I first met Sam Hiller in summer of 2009 while studying in Los Angeles. I worked for a music magazine called Filter Magazine (an amazing experience) and Atlantic Records. One day a friend told me he was able to get VIP passes to an EDM festival called the Electric Daisy Carnival (EDC). I wasn’t too into that music at the time, but I figured it would be a fun experience anyway. As part of interning at Filter Magazine, the editors were able to get me press passes to the event. It was awesome. To this day it was one of the best nights of my life.
Halfway into the night, my friends and I kept bumping into Sam Hiller at various stages around the event so we got to know him. For the rest of the summer we would hang out when we could. On the precipice of Daft Punk’s Random Access Memories release, I figured I’d spend some time with talking about the popularity of EDM music. We chatted about the future of EDM, the past of EDM and why you shouldn’t rip on Skrillex that much. Here are “Five Questions with Sam Hiller.
1. Can you explain what you do within the electric dance music (EDM) world?
I work for a boutique talent management company in Los Angeles called Technique Management. We currently have six clients, MAKJ, Cold Blank, Whiiite, PeaceTreaty, Chris James, and LAZRtag. My boss and I manage every aspect of our clients’ careers. We guide them through the industry and help them in every possible way to build themselves up, offering them legal and financial advice, seeking out opportunities for them, etc.
2. I feel like 5-10 years ago we only had a handful of EDM artists who were “accepted” mainstream. Now DJs are almost treated like rock stars. How do you explain the precipitous rise in the popularity of EDM?
I think it was just time. Dance music has been much more mainstream throughout the rest of the world for a while now, it was only a matter of time before it happened in America. It had it’s little surges in the early 90’s and 00’s, so it makes sense that it final blasted through fully. If you look at Rock and Hip-Hop, the same thing happened. They started out alternative and underground, and finally after a while they broke through and attained total mainstream corporate status.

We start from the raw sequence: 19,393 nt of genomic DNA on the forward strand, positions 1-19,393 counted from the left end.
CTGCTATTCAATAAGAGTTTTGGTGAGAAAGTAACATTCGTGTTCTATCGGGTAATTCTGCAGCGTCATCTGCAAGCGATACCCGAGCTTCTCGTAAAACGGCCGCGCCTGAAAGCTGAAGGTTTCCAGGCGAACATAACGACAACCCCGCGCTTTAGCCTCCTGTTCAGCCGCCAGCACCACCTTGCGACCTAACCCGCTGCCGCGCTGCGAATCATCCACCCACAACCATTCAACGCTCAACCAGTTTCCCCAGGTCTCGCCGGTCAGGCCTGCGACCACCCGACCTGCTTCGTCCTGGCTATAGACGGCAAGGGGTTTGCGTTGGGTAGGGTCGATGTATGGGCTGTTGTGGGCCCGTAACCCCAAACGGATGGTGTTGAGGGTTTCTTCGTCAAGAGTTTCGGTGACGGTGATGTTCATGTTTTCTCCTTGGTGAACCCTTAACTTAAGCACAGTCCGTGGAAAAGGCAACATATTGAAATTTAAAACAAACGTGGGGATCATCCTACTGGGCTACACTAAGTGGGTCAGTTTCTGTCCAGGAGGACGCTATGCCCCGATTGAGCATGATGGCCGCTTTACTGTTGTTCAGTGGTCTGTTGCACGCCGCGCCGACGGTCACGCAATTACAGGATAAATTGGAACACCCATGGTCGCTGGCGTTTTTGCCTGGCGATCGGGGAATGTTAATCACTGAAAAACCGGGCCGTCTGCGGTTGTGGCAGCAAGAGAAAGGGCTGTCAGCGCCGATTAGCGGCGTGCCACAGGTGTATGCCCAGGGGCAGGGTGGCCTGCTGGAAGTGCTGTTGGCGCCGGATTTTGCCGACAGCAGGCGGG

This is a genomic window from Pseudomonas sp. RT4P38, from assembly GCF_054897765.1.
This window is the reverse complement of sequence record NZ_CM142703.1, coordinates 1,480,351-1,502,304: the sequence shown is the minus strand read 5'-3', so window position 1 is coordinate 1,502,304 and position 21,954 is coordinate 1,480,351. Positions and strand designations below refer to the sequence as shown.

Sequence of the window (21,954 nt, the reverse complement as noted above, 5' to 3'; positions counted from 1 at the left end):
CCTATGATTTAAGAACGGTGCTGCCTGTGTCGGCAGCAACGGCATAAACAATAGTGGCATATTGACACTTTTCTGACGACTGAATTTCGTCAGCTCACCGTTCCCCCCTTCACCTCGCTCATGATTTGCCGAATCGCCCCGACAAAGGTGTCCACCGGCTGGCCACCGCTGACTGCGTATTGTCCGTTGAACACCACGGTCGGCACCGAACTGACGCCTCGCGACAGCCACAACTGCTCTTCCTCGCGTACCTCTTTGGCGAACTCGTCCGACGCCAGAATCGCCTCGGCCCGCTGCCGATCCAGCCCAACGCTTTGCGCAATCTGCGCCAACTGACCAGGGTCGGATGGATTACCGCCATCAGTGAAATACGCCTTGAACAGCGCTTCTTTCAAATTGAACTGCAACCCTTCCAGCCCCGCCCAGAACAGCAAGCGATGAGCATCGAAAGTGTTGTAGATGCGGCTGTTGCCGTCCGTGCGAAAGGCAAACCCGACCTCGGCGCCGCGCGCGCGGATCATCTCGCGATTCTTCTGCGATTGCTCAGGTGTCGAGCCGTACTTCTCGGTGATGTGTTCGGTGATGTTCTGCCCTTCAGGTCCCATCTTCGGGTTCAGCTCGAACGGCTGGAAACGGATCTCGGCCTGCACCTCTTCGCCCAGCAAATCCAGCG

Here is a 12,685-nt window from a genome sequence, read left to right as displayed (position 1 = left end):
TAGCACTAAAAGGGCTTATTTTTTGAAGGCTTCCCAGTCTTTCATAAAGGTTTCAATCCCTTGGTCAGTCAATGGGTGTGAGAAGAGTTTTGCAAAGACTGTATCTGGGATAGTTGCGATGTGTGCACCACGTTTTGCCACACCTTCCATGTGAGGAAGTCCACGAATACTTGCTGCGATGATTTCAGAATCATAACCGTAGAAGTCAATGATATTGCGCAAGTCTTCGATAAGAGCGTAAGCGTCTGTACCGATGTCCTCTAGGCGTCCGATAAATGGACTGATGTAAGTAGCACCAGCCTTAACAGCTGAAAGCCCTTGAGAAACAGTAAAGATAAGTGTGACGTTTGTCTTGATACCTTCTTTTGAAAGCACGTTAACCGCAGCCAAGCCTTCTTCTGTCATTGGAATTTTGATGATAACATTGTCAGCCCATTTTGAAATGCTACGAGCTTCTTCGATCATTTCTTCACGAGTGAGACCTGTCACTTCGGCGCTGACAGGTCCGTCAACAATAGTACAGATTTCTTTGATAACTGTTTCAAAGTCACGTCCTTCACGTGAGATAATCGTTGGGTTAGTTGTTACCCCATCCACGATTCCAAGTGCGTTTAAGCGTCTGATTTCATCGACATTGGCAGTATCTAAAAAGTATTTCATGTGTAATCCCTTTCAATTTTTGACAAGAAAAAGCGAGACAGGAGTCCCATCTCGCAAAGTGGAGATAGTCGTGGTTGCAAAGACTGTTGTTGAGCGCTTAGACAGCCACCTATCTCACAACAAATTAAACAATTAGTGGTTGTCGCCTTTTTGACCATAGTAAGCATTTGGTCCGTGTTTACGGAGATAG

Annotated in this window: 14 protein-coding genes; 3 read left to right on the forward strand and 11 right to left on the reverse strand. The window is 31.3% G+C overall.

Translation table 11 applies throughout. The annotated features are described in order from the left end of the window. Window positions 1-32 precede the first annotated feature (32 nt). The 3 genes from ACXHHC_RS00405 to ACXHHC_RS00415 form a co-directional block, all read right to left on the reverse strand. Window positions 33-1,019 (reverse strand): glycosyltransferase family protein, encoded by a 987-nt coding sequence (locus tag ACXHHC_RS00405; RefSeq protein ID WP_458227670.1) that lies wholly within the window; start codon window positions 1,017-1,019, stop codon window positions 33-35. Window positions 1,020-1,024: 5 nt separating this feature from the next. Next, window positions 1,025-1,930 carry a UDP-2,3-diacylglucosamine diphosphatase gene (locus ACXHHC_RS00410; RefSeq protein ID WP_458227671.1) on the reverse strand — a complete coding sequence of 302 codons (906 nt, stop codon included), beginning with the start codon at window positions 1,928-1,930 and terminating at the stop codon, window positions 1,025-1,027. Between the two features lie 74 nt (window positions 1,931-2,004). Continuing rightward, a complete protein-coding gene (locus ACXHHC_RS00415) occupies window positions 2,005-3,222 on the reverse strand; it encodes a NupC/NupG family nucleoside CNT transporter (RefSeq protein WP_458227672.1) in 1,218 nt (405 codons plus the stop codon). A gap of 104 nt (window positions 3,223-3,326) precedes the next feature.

3. Do you think EDM is sustainable? Do you think EDM is just a phase or will it be popular 10, 15 years from now?
I do think it’s here to stay in a way it never was before, but at the same time I think this massive surge will simmer a bit sometime in the near future. It happens with all genres that blow up really. Hair Metal blew up and then simmered, then Grunge did it, then Nu Metal, then Pop Punk, then Screamo, etc. They all blew up and then died down, but none of them disappeared completely. Anything that surges fully into the forefront will eventually retract on itself a bit once the general public moves onto the next big thing, and when that happens the scene autocorrects itself and settles at a happy healthy medium. Gangsta Rap may not be as big as it once was, but it definitely still exists, is still popular, and still generates money for the artists that make it.
4. Everyone knows about Daft Punk, David Guetta, Tiesto, etc. What are some up and coming EDM DJs that are doing interesting things?
The most interesting artists in my opinion today are the ones who strive to do something different and unique to themselves. So much of what is being released today sounds the same or is very derivative of something else, and I think that is a huge shame. Many producers these days are just making what they think will gain them success, they’re not striving to pioneer and blaze new trails.
The original mega-stars of electronic music (Daft Punk, Fatboy Slim, Prodigy, Underworld, Chemical Brothers, Orbital, etc) attained the status they did because they each did something completely their own. That being said, there are producers and groups out there that are absolutely doing unique and interesting things. Skrillex is absolutely one. Bag on him all you want, but the guy can produce and created something amazing and new when he first popped up in the scene. He’s not copying anyone, but now tons of people copy him.
Others I’m really attached to are The M Machine, Boys Noize, Duke Dumont, Eric Prydz/Pryda/Cirez D, and live electronic acts like The Presets, Hot Natured, Azari & III, Disclosure etc.
5. As opposed to traditional artists, I feel EDM artists make money in untraditional ways. Can you break down the payment structure for EDM artists?
I’m not sure I’d say it’s untraditional, it’s more reflective of the changes the music industry is undergoing as a whole. No one really buys CD’s or full albums anymore, so that can’t be relied on as an income source. Sure your Tiesto’s, Deadmau5’s, Avicii’s and whatnot, they make a good amount of money by selling their music. But that is not the norm. A semi-big artist could sell 10,000 copies of a record and not really see much off of that after the distributors and label take their cut. This is true for must musicians these days though, not just DJ/producers. The real money these days is in touring obviously, and merchandise can be lucrative if you’re marketed that way and people want to wear your face or symbol.
The one other method I see DJ/Producers employing to make more money is the utilizing of their own indie labels. Big labels often take 80% of the profits left over after the distributor takes their 50%, so the artist is left with 20% of 50%, which is only 10% – pretty lame right? So more and more artists are creating their own labels, so after the distributor takes its share, the artist is left with a lot more money because the label he’s paying is his own. Of course there are label costs and overhead, but even with that taken out, you still are left with more if your song is a hit, than you would be if that hit was released on a major label under a traditional label deal.